December 29, 2013
Bethrick’s Refined Primacy Argument Against God Refuted
(Note: there have been a few posts since this one on this subject, including the following: Rand's Primacy of Existence Argument Refuted, Three Refutations of Objectivism and Metaphysical Primacy, Timeless Truth and Atheist Presuppositionalism)
I will give credit to Dawson Bethrick for agreeing to my request to provide a summarized form of his primacy argument against God’s existence, as quoted in blue at the end of this post. Stephen Law was unwilling to provide any such outline or summary of his favored and long-winded EGC argument, as addressed here.
No amount of prolific prose can make up for precise premises in a structured and logical philosophical argument with a logical syntax. And it is truly a rare treat to find an atheist apologist willing to offer such an attempt at an argument in these terms. The reason why it is so rare is because summarized logical arguments distill elaborate presentations down to their essential features and it becomes much easier to identify and address logical flaws and fallacies.
Dawson's premises are not new, but are basically based on Ayn Rand's work many years ago. There are a number of false preconceptions implied in Dawson’s version, but, in my opinion, the most glaring problem is Dawson’s straw man portrayal of theist beliefs regarding primacy. His argument hinges on connecting Theism with what objectivists refer to as “the primacy of consciousness.” In order to do this, Dawson focuses on limited aspects of God’s nature and avoids aspects of Theism that refute his claim. The premise in question:
“Step 2: Theism assumes the primacy of consciousness metaphysics: P2-1: If theism affirms the existence of a being which can create existence by an act of will, alter the nature of objects which are distinct from itself by an act of will, and/or cause such objects to act by an act of will, then theism assumes the primacy of consciousness metaphysics.”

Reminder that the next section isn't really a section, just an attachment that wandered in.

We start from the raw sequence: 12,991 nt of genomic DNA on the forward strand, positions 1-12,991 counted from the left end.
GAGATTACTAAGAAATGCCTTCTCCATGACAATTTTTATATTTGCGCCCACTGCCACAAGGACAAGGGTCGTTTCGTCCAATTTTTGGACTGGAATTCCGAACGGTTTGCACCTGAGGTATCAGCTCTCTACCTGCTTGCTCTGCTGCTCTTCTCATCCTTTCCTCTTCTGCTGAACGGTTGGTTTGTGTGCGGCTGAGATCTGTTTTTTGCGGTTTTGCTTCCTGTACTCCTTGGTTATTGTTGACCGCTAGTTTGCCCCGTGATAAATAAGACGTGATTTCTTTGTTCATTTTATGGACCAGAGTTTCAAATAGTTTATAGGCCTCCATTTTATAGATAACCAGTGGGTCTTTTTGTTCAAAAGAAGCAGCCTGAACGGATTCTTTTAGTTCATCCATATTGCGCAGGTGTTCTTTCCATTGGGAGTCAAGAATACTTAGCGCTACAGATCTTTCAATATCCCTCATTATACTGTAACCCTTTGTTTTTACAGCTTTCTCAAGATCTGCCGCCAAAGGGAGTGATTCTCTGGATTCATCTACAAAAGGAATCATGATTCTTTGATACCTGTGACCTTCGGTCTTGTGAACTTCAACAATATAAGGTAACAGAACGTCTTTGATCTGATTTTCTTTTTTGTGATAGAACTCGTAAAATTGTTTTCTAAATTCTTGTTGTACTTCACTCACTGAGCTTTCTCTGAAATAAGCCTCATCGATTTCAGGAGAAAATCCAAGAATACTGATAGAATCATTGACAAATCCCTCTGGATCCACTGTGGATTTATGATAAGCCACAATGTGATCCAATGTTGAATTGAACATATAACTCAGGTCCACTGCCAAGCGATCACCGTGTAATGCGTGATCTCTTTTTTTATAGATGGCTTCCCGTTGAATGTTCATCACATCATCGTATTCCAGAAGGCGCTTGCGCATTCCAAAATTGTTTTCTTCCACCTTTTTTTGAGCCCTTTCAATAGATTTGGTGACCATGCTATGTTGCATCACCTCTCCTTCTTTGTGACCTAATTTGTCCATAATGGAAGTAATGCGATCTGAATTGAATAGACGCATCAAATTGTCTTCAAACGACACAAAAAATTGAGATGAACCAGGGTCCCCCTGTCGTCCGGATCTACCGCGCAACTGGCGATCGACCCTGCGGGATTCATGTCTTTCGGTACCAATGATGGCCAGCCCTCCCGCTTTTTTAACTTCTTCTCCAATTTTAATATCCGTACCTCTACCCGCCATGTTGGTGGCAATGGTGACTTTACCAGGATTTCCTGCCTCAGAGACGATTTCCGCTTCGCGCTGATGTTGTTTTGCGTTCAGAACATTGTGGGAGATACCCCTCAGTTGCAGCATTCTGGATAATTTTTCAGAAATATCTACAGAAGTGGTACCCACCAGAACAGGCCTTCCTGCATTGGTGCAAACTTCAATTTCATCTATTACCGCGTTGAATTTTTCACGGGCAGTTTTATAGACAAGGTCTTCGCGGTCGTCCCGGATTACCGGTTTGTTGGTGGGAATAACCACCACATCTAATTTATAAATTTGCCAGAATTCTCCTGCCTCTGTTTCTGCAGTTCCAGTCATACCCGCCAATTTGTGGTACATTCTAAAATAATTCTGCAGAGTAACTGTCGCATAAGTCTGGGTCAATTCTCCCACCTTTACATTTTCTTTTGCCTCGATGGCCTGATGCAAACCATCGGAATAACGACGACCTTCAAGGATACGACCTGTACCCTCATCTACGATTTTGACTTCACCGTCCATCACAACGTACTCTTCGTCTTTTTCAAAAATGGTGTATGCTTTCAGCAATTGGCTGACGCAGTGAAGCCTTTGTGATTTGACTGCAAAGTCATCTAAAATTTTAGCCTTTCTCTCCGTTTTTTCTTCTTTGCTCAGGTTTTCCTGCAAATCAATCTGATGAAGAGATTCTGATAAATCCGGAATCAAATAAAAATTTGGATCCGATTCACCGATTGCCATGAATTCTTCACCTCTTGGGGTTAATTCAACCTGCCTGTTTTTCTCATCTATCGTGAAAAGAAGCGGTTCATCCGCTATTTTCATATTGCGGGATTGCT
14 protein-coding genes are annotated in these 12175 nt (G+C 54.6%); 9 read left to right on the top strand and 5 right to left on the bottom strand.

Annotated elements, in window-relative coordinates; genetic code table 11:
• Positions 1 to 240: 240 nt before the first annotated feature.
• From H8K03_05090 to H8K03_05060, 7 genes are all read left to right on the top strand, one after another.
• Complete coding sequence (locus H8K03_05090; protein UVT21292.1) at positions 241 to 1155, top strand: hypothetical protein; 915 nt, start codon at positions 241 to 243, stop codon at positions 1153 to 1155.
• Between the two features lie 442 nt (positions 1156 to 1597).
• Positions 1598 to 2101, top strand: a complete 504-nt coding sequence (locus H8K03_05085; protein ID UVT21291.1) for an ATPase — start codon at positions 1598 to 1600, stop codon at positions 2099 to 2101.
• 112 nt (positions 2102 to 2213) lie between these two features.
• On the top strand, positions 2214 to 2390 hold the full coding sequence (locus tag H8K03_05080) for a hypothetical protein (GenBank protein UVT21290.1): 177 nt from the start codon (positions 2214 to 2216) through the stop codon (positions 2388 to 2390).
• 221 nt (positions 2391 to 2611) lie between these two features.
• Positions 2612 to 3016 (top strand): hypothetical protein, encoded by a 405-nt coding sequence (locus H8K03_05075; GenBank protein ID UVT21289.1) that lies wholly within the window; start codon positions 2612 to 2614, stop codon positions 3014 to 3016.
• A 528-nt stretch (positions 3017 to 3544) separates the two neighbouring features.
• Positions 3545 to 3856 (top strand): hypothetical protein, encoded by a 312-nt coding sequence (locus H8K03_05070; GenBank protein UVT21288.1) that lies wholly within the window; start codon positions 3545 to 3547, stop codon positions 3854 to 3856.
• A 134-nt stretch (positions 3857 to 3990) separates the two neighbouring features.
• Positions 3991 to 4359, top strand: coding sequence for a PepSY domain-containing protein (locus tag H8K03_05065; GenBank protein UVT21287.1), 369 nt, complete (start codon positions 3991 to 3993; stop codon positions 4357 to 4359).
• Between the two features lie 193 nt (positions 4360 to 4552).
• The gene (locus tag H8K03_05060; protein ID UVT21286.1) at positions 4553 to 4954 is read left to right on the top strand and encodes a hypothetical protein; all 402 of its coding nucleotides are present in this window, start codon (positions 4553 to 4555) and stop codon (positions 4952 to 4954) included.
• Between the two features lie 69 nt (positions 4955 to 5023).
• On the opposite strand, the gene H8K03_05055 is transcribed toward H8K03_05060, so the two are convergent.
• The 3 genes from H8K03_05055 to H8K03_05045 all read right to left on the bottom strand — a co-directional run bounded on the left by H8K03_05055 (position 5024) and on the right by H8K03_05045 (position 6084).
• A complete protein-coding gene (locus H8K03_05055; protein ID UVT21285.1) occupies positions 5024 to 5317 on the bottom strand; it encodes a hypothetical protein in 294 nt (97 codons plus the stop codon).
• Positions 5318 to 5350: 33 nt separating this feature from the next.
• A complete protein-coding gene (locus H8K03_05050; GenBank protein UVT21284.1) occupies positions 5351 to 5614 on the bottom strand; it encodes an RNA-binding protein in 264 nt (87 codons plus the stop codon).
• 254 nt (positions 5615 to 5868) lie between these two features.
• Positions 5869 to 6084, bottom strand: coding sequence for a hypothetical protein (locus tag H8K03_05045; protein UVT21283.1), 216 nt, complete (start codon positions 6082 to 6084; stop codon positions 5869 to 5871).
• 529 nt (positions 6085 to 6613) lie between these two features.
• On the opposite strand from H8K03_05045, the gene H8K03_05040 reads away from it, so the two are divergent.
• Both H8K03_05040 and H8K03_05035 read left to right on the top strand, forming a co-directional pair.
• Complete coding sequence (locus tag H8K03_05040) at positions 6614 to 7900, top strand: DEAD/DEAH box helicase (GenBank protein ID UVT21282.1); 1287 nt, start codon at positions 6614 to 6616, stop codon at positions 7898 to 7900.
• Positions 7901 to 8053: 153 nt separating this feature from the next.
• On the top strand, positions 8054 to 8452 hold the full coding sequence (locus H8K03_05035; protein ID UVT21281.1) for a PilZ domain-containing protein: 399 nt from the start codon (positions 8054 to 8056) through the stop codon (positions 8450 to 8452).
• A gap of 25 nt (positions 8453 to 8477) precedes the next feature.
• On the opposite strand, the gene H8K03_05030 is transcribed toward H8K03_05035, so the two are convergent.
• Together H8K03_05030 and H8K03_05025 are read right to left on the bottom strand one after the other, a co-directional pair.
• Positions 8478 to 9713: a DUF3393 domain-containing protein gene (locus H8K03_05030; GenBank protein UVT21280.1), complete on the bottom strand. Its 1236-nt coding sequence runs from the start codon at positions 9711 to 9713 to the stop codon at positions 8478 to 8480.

A Straw Man Fallacy
Dawson’s premise, Step 2-P2-1 is not in keeping with all the relevant characteristics of the God described in scripture. Theism affirms the existence of a being known as “God” who is eternal who can neither logically nullify Himself out of existence nor create Himself ex nihilo. If God exists eternally and cannot create or destroy Himself, then in what possible manner does Theism affirm a metaphysical primacy of consciousness? It does not, unless we avoid discussing ultimate reality here for Theism, God’s eternal nature.
Theist scriptures explicitly describe the primacy of the spiritual over the material, and the primacy of the eternal over the temporal, but not the conscious over the existent. Because God is the basis of prime reality in scripture, any relevant description of what Theism “assumes” metaphysically must be taken into account. Dawson fails miserably in this regard.
Defining the characteristics of the object of an argument (God in this case) according to one’s own biased terms and not according to all the characteristics which happen to be quite relevant and challenging to the argument is tantamount to creating a straw man argument.
To “create existence by an act of will” is to create ex-nihilo, from nothing. The Bible implies that God created temporal matter ex nihilo. However, the Bible never implies that God can destroy and then create Himself in the same manner. I know of no theist who believes that God can possibly create his own existence by an act of the will. If the context of Dawson’s argument against God is supposed to pertain to all that exists, as a metaphysical and philosophical argument about the nature of reality should, then Dawson’s straw man argument is insufficient. Step 2-P2-1 is false and his argument obviously fails to disprove God’s existence.
A False Dilemma Fallacy
Ayn Rand objectivists tend to stick to their guns and rehash old positions, even though the logical fallacies in their positions have already been pointed out. For example, Dan Marvin at the Debunking Atheists blog had published a post pointing out the false dilemma fallacy and the relativist fallacy implicit in these objectivist primacy arguments, as linked here. But here in Dawson’s latest argument version they appear again. Metaphysical reality is not limited to only two choices. Ayn Rand objectivists are the only ones continuing to pretend that this false-dilemma primacy of existence vs. primacy of consciousness is a valid philosophical dichotomy. This type of irrational tunnel vision underscores the cult-like nature of Rand objectivism.